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I'm just wondering what guarantees, if any, either C11 or C99 provides in this regard.

Empirically, it seems that when I convert a floating-point value (regardless of its precision) to a signed integer, I get "nice" saturation whenever the floating-point value isn't representable in that signed integer range, even in the event that the floating-point value is plus or minus infinity (but I don't know or care about the NaN case).

There's a subtle issue here, which is that differences in rounding behavior could cause saturation in some cases but not in others, particularly when we're right on the edge of the a saturation boundary. I'm not concerned about that. My question is whether, once the floating-point machinery has decided upon the integer that it needs to output (which is platform-dependent), but in the event that said integer lies outside of the target signed integer range (which is platform-independent), whether or not saturation is guaranteed by the spec.

My default understanding is that what I'm seeing is merely a convenience of the underlying hardware, and that such behavior is not guaranteed because signed overflow is undefined. I hope I'm wrong, because I hate signed overflow and am trying to avoid it. So yes I'm also interested in the case of conversion to unsigned integers.

While I'm at it, what about negative 0? Is this value guaranteed to convert to integer zero, even though in some sense you could think of it as negative epsilon, which conventionally would round to -1?

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3 Answers 3

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6.3.1.4 Real floating and integer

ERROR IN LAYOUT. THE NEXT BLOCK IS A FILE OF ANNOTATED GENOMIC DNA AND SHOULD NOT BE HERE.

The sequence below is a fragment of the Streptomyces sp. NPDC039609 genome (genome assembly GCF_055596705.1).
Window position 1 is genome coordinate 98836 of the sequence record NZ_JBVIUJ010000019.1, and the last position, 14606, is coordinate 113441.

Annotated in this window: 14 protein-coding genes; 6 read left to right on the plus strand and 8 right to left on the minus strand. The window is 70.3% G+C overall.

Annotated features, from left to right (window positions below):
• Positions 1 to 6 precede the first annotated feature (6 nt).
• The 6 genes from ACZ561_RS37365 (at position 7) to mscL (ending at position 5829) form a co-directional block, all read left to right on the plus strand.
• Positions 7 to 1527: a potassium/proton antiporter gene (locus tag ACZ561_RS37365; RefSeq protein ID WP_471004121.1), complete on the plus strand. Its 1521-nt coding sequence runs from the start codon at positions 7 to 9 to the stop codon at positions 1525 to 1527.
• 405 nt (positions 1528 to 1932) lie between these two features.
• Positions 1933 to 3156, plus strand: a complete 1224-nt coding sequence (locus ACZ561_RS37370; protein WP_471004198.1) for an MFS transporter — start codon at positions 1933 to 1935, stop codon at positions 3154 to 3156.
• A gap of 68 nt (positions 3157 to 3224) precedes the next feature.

When a finite value of real floating type is converted to an integer type other than _Bool, the fractional part is discarded (i.e., the value is truncated toward zero). If the value of the integral part cannot be represented by the integer type, the behavior is undefined.)

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phresnel has already done a nice job answering the main thrust of your question. Some other details to keep in mind:

So yes I'm also interested in the case of conversion to unsigned integers.

The situation for unsigned isn't any nicer. Footnote 61 in C11 (the same footnote is present in C99):

The remaindering operation performed when a value of integer type is converted to unsigned type need not be performed when a value of real floating type is converted to unsigned type. Thus, the range of portable real floating values is (−1, Utype_MAX+1)

Fortunately, this is easily remedied for both signed and unsigned conversions; simply clamp your input before converting if you need saturation.

While I'm at it, what about negative 0? Is this value guaranteed to convert to integer zero, even though in some sense you could think of it as negative epsilon, which conventionally would round to -1?

Yes, it is guaranteed to convert to integer zero. First, the value of -0 is exactly zero, not negative epsilon (contrary to the rumors you read on the internet). Second, conversions from floating-point to integer truncate the value, so even if the value were "negative epsilon" (whatever that means), the result would be zero because "negative epsilon" lies in the interval (-1, 1).

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While I'm at it, what about negative 0? Is this value guaranteed to convert to integer zero, even though in some sense you could think of it as negative epsilon, which conventionally would round to -1?

It is truncated, so goes towards zero - meaning anything less than 1.0 and greater than -1.0 becomes 0. Negative zero is turned into zero as far as "typcial" platforms are concerned. I'm not entirely sure if this is guaranteed by the standard, but I believe in practice you can rely on it, even if the standard doesn't define it [unless you plan for your code to run on extremely "strange" equipment, such as DSP's or GPU's].

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